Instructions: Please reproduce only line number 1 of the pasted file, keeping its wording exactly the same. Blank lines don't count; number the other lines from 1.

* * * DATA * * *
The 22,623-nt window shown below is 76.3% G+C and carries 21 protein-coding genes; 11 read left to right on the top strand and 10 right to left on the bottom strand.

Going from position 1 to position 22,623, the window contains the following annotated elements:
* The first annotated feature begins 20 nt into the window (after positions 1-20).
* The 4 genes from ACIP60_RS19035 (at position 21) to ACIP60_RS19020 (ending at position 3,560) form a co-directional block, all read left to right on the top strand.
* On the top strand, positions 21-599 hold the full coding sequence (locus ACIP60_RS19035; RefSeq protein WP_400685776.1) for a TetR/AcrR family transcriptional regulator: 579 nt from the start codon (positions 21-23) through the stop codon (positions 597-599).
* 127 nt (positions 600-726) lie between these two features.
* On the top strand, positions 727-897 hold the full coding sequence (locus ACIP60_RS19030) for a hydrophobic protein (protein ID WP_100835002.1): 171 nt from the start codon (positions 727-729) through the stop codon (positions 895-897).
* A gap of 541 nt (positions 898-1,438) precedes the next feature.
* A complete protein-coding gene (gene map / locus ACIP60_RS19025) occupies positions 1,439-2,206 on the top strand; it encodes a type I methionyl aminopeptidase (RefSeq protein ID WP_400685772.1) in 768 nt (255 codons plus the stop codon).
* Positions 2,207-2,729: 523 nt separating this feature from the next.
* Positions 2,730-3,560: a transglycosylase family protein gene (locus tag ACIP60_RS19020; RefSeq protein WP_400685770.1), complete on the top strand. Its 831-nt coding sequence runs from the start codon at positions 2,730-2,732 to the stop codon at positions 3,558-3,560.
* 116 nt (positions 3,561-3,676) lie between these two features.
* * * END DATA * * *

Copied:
The 22,623-nt window shown below is 76.3% G+C and carries 21 protein-coding genes; 11 read left to right on the top strand and 10 right to left on the bottom strand.